FERPA

The Family Educational Rights and Privacy Act, abbreviated as FERPA, is a federal law in the United States of America that protects the privacy of educational records for students from elementary school to college and university. FERPA, which applies to schools that have received Department of Education funding, serves several functions, including giving students the right to review and request changes to their education records, as well as controlling how their personal information is disclosed to outside entities.

FERPA is a law that protects information about a student’s educational standing and status, including report cards, transcripts, and anything related to disciplinary action, for university-age students in the United States. However, certain educational-related information about a student can be disclosed without that student’s express permission, such as when a student applies to another academic institution.

FERPA also allows a school to disclose personally identifiable information from an “eligible student’s” (a student age 18 or older or enrolled in a postsecondary institution at any age) education records to his or her parents if the student is a dependent “student” as defined in Section 152 of the Internal Revenue Code. In general, if either parent claimed the student as a dependent on the parent’s most recent U.S. Federal income tax return, the school may disclose the student’s educational records to both parents without their consent.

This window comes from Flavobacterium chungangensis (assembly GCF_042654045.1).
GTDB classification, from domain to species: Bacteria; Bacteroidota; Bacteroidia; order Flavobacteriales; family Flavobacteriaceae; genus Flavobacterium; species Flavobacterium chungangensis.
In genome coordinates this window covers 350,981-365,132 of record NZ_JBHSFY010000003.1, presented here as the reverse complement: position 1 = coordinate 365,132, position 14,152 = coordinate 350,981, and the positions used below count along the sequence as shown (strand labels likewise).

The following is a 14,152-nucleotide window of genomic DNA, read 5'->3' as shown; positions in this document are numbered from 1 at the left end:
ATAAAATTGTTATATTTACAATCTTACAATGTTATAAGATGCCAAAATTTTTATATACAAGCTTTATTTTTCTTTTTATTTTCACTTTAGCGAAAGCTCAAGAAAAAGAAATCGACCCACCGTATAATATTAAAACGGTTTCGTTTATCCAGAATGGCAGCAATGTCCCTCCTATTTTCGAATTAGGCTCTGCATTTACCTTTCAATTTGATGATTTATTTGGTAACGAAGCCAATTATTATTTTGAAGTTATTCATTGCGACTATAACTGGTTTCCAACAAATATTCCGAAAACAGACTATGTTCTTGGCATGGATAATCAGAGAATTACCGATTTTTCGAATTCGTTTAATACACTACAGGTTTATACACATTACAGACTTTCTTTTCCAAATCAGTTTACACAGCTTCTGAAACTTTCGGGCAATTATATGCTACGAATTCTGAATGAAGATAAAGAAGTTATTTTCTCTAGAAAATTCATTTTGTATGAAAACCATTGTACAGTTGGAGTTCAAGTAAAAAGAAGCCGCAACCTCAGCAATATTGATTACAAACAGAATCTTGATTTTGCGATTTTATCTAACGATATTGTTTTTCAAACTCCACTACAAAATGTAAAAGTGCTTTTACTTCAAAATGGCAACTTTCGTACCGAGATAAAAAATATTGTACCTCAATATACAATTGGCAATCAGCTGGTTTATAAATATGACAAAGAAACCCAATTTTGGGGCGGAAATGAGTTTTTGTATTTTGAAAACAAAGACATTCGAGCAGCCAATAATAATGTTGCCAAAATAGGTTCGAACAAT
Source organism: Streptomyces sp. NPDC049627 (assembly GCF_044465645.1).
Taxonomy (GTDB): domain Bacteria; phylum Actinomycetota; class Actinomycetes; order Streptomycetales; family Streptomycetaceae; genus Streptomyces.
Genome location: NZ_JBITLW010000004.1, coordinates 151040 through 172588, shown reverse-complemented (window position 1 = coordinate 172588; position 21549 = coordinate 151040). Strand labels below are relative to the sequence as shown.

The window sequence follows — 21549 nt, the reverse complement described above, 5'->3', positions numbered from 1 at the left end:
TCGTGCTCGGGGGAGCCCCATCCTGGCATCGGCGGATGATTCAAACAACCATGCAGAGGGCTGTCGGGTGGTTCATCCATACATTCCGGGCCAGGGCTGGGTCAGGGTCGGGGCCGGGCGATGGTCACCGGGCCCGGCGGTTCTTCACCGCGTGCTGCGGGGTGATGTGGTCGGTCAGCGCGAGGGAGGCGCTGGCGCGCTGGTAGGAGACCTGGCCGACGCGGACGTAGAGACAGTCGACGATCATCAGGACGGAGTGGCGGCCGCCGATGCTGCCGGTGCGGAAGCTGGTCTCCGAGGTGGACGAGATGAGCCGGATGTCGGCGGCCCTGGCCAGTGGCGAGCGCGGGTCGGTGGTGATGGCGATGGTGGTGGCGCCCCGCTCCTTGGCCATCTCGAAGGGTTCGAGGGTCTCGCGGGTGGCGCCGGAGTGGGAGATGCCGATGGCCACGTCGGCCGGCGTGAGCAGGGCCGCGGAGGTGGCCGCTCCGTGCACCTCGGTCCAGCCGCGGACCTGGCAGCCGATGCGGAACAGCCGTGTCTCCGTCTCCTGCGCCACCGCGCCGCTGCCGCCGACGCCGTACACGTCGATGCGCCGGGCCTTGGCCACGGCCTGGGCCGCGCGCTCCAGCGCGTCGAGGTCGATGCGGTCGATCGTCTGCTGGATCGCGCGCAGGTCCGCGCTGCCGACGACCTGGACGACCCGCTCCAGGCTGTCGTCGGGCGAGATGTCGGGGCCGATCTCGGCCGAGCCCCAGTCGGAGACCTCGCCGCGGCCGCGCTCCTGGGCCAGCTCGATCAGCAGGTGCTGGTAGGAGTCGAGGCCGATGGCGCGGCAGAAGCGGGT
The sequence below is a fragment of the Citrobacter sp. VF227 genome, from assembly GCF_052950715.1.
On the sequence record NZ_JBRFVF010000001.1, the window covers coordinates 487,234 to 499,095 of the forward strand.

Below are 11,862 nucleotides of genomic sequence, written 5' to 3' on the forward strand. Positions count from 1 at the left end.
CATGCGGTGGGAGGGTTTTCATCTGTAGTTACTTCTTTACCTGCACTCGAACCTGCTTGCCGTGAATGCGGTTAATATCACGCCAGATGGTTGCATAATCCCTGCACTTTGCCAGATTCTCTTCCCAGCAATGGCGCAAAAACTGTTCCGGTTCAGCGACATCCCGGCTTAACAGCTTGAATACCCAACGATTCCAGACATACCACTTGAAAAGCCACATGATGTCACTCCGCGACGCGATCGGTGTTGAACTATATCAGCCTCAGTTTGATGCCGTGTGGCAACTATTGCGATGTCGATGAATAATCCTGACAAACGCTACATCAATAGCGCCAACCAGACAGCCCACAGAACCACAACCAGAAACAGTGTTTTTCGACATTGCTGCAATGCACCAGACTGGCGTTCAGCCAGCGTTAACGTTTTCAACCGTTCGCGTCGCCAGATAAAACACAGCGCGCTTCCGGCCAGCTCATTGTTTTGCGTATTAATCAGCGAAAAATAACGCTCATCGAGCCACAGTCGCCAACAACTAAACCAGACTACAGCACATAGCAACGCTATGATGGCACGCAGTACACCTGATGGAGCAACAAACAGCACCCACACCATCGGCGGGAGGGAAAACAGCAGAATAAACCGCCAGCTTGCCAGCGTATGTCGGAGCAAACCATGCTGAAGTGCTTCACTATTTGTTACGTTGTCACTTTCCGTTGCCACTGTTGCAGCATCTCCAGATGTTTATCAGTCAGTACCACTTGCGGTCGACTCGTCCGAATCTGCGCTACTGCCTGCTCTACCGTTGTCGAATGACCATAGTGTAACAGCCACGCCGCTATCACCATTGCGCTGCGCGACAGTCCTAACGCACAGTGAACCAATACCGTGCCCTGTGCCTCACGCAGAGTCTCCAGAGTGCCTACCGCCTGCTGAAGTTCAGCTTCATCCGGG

The law granted students applying to an educational institution, such as graduate school, the right to review recommendations submitted by others as part of their application. Students are given the option to waive this right on standard application forms. Employees of educational institutions who are not students are specifically excluded from FERPA.

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